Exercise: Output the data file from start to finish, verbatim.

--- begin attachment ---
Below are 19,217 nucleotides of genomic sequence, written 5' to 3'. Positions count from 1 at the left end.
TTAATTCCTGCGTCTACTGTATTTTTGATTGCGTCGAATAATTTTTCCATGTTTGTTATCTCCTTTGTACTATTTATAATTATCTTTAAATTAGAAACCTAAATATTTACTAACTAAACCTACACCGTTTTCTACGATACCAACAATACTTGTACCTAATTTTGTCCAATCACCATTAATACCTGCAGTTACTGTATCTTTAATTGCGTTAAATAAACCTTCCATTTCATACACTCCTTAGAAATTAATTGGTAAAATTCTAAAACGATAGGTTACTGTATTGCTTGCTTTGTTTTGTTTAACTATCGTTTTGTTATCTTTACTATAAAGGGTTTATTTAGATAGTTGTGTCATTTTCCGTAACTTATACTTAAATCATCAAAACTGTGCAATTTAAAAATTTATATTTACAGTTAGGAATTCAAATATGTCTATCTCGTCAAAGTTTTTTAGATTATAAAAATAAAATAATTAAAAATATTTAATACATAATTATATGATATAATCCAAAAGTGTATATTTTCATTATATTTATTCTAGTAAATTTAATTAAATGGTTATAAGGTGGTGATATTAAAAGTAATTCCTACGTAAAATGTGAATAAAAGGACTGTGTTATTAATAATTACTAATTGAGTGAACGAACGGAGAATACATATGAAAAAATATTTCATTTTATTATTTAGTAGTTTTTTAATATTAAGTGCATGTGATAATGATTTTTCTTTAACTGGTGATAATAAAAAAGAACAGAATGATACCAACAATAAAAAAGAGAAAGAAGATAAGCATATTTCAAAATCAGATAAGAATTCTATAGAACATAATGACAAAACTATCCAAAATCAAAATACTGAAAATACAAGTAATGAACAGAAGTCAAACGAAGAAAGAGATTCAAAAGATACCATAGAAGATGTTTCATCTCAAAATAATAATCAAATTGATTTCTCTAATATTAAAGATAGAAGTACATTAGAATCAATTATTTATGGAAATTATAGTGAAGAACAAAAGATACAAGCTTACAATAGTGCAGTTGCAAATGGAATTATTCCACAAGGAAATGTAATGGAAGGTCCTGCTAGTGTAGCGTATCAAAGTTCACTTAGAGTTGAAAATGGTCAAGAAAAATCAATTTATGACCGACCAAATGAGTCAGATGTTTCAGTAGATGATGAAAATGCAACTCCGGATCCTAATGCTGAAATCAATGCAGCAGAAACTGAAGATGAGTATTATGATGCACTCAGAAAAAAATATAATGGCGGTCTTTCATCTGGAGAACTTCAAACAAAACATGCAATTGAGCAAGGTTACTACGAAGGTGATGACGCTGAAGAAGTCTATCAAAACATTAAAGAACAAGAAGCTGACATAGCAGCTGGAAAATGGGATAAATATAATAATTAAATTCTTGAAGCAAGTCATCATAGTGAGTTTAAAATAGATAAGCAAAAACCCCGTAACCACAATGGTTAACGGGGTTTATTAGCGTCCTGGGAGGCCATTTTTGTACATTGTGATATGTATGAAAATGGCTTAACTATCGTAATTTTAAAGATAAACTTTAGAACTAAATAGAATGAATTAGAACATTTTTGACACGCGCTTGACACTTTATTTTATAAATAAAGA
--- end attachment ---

Below are 19,217 nucleotides of genomic sequence, written 5' to 3'. Positions count from 1 at the left end.
TTAATTCCTGCGTCTACTGTATTTTTGATTGCGTCGAATAATTTTTCCATGTTTGTTATCTCCTTTGTACTATTTATAATTATCTTTAAATTAGAAACCTAAATATTTACTAACTAAACCTACACCGTTTTCTACGATACCAACAATACTTGTACCTAATTTTGTCCAATCACCATTAATACCTGCAGTTACTGTATCTTTAATTGCGTTAAATAAACCTTCCATTTCATACACTCCTTAGAAATTAATTGGTAAAATTCTAAAACGATAGGTTACTGTATTGCTTGCTTTGTTTTGTTTAACTATCGTTTTGTTATCTTTACTATAAAGGGTTTATTTAGATAGTTGTGTCATTTTCCGTAACTTATACTTAAATCATCAAAACTGTGCAATTTAAAAATTTATATTTACAGTTAGGAATTCAAATATGTCTATCTCGTCAAAGTTTTTTAGATTATAAAAATAAAATAATTAAAAATATTTAATACATAATTATATGATATAATCCAAAAGTGTATATTTTCATTATATTTATTCTAGTAAATTTAATTAAATGGTTATAAGGTGGTGATATTAAAAGTAATTCCTACGTAAAATGTGAATAAAAGGACTGTGTTATTAATAATTACTAATTGAGTGAACGAACGGAGAATACATATGAAAAAATATTTCATTTTATTATTTAGTAGTTTTTTAATATTAAGTGCATGTGATAATGATTTTTCTTTAACTGGTGATAATAAAAAAGAACAGAATGATACCAACAATAAAAAAGAGAAAGAAGATAAGCATATTTCAAAATCAGATAAGAATTCTATAGAACATAATGACAAAACTATCCAAAATCAAAATACTGAAAATACAAGTAATGAACAGAAGTCAAACGAAGAAAGAGATTCAAAAGATACCATAGAAGATGTTTCATCTCAAAATAATAATCAAATTGATTTCTCTAATATTAAAGATAGAAGTACATTAGAATCAATTATTTATGGAAATTATAGTGAAGAACAAAAGATACAAGCTTACAATAGTGCAGTTGCAAATGGAATTATTCCACAAGGAAATGTAATGGAAGGTCCTGCTAGTGTAGCGTATCAAAGTTCACTTAGAGTTGAAAATGGTCAAGAAAAATCAATTTATGACCGACCAAATGAGTCAGATGTTTCAGTAGATGATGAAAATGCAACTCCGGATCCTAATGCTGAAATCAATGCAGCAGAAACTGAAGATGAGTATTATGATGCACTCAGAAAAAAATATAATGGCGGTCTTTCATCTGGAGAACTTCAAACAAAACATGCAATTGAGCAAGGTTACTACGAAGGTGATGACGCTGAAGAAGTCTATCAAAACATTAAAGAACAAGAAGCTGACATAGCAGCTGGAAAATGGGATAAATATAATAATTAAATTCTTGAAGCAAGTCATCATAGTGAGTTTAAAATAGATAAGCAAAAACCCCGTAACCACAATGGTTAACGGGGTTTATTAGCGTCCTGGGAGGCCATTTTTGTACATTGTGATATGTATGAAAATGGCTTAACTATCGTAATTTTAAAGATAAACTTTAGAACTAAATAGAATGAATTAGAACATTTTTGACACGCGCTTGACACTTTATTTTATAAATAAAGA